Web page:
Urinary Health Tips

With every new year comes a new set of goals, and so many of us have one in common: to improve our health! This may manifest in different ways for different people. For some, quitting smoking is the best step for their health, while others may be starting yoga or eating more vegetables. While taking steps to better our overall health may seem like a how-to guide to losing weight and quitting bad habits, overall health and well-being means feeling good on the inside and the outside. That is even true when it comes to bladder and urinary health. When we neglect to take care of our urinary tract, complications like bladder infections, bladder leaks, and urinary tract infections can arise. Let’s take a look at some tips to keep our urinary health (and the rest of our bodies!) healthy and functioning properly.

Drink Your Water

It seems somewhat counterintuitive - if you are suffering from bladder leaks or increased urges to go, then drink MORE water? Actually, yes, especially if they’re linked to a UTI (urinary tract infection). According to the Mayo Clinic, “Women who added 1.5 liters of water each day to their regular intake of fluids were less likely to get another UTI, than women who drank less than that amount.” The extra fluid that you drink is processed by the body and able to flush out bacteria that are present in the urinary tract, which may cause infection. In the case of those with just urinary incontinence and not a UTI, not drinking enough water could also impact urinary health and leaks. Not drinking enough fluids can cause the urine to become ultra-concentrated which can irritate the bladder. Plus, the more concentrated the urine, the stronger the odor, making bladder leaks more noticeable to others. The amount of water you should be drinking in a day varies from person to person, but you can always turn to your urine for clues as to whether or not you’re drinking enough- the darker, the more concentrated your urine is.

Go When You Have To

We all lead busy, chaotic lives, and have learned to hold and control when we go to the bathroom as a result. While the ability to make it to the end of the movie to go to the bathroom may be a handy skill to have, it may also be impacting your urinary health (mostly your bladders’ ability to keep holding it in as it has been). In a Huffington Post article, David Ginsberg, professor of clinical urology at Keck School of Medicine at the University of Southern California explains that holding it is a danger to bladder capabilities later in life. Ginsberg goes on to explain holding urine like this, “I tell patients that your bladder becomes like a pair of outstretched sweatpants. Your bladder is a muscle. When you pee, the muscle contracts. If you’re chronically overstretched then, over the course of time the contraction becomes less strong, and as that evolves you might lose it altogether.”

Lead a Healthy Lifestyle

It’s kind of annoying to have almost every health issue we face be somewhat or entirely solved by simply living a better and healthier lifestyle. As annoying as it is, it’s true, even for our urinary health. There are steps you can take to improve your general health that, in turn, could benefit urinary health as well. Cut Out Alcohol and/or Caffeine - Both alcohol and caffeine are bladder irritants, which give the feeling of having to go. Avoid soda, beer, coffee, and sugary drinks and see if there is an improvement in urinary health. Manage Weight - Being obese or overweight adds extra pressure onto the bladder and urinary tract that can stress out and weaken them over time. Quit Smoking - In addition to nicotine being a bladder irritant like caffeine, smokers coughing over years can weaken the pelvic floor and lead to urinary complications like Stress Urinary Incontinence. Prevent Constipation - According to the Continence Foundation of Australia, “Constipation can affect bladder control and urinary continence. If you sometimes leak urine or feel that you need to frequently visit the toilet to pass urine, it could be that constipation is involved. An over-full bowel (due to constipation) can press on the bladder, reducing the amount of urine it can hold or making you feel the need to pass urine urgently. Constipation can also affect your pelvic floor muscles.” Practice Good Hygiene Habits - Simple, every day practices can have a big impact on urinary health, especially if neglected. Keep clean, change undergarments, wear loose-fitting or cotton garments, wipe front to back, and always pee after sex. While these may seem like no-brainers hygiene tips, they’re vital to urinary health.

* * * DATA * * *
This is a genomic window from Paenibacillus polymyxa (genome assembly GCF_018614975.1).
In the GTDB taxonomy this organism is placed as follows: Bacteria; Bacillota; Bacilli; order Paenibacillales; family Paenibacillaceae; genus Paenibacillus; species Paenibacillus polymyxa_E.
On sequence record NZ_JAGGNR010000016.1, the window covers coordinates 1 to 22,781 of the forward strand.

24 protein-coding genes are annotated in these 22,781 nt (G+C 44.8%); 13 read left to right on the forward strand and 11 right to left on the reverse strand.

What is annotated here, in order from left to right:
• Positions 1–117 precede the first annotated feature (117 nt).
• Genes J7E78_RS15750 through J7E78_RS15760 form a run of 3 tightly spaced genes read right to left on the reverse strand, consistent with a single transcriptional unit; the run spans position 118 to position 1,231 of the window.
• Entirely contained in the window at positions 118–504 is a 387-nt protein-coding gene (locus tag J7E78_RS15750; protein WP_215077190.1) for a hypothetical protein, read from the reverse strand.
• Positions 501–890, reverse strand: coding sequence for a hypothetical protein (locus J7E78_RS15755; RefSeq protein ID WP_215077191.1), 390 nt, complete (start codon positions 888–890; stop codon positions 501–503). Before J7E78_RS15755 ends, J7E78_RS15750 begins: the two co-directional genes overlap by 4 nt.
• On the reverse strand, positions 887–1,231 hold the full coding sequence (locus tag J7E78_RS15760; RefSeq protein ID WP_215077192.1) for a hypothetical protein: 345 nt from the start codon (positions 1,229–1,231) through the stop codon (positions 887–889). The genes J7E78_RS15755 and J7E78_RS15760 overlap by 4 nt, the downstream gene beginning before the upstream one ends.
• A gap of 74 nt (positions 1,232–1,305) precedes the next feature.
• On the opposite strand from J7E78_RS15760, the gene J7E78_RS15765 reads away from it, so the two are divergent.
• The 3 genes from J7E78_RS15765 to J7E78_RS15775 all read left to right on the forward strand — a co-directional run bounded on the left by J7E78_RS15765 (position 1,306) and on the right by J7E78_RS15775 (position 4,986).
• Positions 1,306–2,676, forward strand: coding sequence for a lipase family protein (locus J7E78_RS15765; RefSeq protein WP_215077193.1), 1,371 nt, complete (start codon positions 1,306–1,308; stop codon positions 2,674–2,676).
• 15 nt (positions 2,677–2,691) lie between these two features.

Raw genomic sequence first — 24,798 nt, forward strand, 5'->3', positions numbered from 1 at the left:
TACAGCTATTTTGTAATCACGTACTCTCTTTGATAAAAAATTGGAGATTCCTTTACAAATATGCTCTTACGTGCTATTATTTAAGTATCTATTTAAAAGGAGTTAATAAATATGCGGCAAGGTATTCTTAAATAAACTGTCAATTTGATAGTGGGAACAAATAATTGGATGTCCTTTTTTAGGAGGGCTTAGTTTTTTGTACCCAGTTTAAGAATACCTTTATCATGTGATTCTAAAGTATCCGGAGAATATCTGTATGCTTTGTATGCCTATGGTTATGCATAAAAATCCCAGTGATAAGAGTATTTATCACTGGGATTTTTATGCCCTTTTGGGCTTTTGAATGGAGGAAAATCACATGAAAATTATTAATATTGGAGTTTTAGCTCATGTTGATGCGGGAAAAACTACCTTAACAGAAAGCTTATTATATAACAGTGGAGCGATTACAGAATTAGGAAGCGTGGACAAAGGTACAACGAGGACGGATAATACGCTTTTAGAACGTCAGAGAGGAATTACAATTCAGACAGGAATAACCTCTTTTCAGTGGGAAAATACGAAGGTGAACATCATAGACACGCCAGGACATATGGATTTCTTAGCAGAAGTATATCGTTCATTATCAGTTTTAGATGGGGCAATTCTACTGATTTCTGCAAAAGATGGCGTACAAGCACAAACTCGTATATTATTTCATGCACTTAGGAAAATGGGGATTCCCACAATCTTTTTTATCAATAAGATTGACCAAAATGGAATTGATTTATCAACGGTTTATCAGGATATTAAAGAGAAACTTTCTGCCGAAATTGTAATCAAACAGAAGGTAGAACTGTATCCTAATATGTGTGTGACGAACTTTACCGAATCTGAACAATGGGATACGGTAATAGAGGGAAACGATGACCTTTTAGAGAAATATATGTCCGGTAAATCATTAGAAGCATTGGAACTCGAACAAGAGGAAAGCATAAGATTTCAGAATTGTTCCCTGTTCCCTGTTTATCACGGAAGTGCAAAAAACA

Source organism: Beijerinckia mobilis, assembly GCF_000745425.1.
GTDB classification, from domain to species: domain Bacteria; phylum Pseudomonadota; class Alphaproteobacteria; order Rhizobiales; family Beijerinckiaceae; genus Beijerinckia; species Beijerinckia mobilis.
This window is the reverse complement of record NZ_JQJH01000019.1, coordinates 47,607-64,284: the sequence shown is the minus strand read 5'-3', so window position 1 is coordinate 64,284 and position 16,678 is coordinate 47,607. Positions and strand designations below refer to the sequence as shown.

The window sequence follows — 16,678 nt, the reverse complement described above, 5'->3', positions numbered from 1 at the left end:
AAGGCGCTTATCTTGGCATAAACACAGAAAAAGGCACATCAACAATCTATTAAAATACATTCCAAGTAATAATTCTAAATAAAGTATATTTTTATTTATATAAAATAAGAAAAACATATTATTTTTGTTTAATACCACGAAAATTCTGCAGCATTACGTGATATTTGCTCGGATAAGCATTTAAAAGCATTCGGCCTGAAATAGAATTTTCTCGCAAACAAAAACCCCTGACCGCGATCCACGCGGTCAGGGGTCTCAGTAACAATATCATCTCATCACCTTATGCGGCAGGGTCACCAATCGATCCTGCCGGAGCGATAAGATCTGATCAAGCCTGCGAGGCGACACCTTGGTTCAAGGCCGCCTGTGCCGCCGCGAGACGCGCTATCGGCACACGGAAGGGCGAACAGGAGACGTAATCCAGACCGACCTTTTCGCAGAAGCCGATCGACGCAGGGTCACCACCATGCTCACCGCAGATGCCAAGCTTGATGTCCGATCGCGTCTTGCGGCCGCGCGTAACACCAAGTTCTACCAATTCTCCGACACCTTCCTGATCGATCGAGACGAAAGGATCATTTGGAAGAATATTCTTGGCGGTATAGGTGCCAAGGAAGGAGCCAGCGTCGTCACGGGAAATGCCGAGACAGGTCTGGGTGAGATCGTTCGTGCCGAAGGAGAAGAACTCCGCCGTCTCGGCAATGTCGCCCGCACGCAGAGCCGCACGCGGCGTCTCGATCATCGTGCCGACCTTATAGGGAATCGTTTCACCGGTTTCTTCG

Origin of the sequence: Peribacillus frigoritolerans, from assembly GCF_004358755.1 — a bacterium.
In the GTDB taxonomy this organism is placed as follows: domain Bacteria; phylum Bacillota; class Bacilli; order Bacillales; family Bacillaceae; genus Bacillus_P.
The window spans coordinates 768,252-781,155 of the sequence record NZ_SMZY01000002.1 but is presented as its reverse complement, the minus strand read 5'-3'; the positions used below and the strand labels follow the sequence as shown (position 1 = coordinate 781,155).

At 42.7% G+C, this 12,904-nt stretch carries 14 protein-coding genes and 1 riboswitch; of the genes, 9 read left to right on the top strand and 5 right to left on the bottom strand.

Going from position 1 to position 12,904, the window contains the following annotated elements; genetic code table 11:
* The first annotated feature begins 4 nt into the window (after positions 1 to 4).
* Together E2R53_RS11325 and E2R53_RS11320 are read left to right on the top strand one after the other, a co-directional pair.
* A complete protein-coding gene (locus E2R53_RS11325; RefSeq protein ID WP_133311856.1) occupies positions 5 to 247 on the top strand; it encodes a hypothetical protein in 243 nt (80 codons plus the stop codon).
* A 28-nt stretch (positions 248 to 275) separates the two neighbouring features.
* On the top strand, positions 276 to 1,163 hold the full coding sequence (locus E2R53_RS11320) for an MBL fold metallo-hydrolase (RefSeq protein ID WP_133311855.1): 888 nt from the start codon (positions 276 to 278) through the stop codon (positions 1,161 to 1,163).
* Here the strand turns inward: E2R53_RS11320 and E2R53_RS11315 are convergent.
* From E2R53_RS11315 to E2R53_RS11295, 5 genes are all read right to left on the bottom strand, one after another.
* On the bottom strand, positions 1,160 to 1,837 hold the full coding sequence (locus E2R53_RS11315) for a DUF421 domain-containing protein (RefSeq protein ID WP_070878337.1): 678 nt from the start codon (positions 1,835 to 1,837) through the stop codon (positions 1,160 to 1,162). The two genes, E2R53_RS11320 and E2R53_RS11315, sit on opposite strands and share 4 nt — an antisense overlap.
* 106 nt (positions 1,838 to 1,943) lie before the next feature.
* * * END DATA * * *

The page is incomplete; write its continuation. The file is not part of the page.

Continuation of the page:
Trust Your Incontinence Products

If you do happen to be suffering from light bladder leaks, it’s important to know and trust the kind of products you use to deal with them. Revive® was designed specifically for women suffering from SUI to use internally to reduce leaks for up to 12 hours a day. The FDA-approved device is made of soft, flexible, and skin-safe silicone material for comfortable support that 90% of clinical trial participants felt was a good fit upon first use. Revive is available without a prescription at retailers nationwide!